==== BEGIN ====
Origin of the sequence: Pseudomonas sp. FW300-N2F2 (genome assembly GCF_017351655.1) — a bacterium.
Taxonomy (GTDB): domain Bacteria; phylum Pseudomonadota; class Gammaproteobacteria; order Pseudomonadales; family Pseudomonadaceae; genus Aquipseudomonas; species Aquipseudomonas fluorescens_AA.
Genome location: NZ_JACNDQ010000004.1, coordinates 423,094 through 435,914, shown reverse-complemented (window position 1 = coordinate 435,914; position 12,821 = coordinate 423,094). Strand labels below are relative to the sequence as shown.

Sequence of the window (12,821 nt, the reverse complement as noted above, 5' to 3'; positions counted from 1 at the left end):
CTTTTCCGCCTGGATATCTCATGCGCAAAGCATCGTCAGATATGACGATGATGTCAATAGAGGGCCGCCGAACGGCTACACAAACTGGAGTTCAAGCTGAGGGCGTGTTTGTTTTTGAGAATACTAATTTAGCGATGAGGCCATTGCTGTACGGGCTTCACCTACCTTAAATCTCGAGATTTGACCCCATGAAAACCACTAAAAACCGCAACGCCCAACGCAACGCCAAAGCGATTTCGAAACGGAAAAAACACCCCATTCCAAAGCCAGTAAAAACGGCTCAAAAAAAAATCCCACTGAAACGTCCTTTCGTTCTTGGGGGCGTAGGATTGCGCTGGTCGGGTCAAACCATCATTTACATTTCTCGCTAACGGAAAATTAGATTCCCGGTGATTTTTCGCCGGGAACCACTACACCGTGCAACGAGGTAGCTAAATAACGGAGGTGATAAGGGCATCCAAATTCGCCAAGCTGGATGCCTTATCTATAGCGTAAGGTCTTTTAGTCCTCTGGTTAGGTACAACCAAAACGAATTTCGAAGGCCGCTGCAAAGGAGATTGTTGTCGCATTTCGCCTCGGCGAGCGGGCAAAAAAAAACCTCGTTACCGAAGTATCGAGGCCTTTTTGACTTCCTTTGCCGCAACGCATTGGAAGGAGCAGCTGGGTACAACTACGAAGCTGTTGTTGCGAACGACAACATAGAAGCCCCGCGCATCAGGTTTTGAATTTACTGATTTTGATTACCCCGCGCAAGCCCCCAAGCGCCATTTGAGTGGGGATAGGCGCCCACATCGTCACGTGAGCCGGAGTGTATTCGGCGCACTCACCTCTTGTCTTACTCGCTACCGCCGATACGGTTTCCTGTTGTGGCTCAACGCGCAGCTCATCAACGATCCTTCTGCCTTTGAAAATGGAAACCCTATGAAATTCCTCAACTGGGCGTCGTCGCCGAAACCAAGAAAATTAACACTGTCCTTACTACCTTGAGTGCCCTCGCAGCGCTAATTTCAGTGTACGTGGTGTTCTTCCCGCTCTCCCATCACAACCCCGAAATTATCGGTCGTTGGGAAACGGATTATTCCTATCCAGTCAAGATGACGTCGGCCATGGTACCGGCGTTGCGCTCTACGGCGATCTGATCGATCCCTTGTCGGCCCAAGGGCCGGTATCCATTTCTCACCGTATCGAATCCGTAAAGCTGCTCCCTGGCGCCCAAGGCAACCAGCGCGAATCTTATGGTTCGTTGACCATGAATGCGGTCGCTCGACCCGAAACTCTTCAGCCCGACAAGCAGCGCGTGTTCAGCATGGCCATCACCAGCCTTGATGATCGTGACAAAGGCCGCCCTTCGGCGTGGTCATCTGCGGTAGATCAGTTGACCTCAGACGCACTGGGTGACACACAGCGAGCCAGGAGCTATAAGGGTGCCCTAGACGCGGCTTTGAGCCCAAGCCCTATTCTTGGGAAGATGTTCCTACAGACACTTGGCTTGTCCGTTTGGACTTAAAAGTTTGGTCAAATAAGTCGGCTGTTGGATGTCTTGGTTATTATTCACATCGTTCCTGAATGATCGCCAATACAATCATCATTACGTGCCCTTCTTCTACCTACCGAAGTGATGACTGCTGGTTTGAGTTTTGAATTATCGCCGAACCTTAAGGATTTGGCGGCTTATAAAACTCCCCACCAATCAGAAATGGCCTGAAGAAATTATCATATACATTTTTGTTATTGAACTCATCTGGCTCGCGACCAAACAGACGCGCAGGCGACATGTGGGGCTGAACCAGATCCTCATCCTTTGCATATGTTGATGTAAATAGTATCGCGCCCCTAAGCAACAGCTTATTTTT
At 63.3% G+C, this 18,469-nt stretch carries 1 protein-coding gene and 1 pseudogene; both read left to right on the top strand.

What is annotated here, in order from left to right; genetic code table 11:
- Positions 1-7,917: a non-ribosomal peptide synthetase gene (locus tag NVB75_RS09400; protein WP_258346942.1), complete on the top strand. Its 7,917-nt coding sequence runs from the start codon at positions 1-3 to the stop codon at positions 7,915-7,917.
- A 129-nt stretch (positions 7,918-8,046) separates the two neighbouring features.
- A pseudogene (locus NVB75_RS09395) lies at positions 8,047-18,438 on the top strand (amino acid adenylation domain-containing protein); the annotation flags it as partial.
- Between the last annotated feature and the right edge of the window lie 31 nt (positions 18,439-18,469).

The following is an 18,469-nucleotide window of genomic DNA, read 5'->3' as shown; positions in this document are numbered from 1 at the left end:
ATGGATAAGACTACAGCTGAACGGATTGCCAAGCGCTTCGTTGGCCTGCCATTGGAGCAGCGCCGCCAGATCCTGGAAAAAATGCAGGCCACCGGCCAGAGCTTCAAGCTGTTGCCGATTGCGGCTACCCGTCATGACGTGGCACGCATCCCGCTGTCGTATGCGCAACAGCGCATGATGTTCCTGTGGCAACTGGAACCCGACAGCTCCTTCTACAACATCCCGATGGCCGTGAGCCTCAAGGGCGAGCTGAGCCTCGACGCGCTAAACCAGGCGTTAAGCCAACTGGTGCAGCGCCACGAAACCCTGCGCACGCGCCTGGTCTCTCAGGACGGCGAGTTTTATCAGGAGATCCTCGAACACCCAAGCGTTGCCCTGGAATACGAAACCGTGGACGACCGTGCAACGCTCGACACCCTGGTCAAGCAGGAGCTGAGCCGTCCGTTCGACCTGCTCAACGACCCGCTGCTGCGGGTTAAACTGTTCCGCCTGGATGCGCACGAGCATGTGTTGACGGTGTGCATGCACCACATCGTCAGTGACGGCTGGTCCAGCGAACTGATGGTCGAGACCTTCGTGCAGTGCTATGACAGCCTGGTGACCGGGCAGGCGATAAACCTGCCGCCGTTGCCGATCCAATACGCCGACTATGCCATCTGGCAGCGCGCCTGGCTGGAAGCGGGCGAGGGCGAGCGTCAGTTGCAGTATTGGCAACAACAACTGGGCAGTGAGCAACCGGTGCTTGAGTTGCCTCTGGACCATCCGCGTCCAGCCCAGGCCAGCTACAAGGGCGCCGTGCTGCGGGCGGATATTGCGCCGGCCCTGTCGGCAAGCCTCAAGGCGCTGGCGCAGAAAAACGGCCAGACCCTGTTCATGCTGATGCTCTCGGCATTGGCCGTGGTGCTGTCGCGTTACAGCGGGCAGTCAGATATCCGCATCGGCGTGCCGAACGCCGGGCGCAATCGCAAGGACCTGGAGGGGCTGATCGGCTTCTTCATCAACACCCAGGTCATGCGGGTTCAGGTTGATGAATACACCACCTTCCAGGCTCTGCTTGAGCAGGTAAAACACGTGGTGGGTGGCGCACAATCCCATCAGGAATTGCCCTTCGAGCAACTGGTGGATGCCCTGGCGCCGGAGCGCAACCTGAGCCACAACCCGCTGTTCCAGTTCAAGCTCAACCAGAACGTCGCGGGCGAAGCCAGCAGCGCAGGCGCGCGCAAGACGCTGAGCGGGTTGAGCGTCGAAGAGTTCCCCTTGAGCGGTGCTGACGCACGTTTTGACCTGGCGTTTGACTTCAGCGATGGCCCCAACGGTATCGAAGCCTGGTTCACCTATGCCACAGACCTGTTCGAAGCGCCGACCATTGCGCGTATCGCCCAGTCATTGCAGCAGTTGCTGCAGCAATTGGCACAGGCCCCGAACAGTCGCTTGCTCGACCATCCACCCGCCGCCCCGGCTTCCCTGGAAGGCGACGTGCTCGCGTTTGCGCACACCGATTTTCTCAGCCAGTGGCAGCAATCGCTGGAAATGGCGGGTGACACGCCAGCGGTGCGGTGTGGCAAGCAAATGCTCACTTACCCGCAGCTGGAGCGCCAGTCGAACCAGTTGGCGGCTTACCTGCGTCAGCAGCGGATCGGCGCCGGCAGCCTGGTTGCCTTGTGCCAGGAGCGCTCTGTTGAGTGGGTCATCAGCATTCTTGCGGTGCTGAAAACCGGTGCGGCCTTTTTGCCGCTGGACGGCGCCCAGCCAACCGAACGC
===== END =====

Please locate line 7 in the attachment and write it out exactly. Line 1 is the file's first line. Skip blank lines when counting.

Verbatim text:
What is annotated here, in order from left to right; genetic code table 11: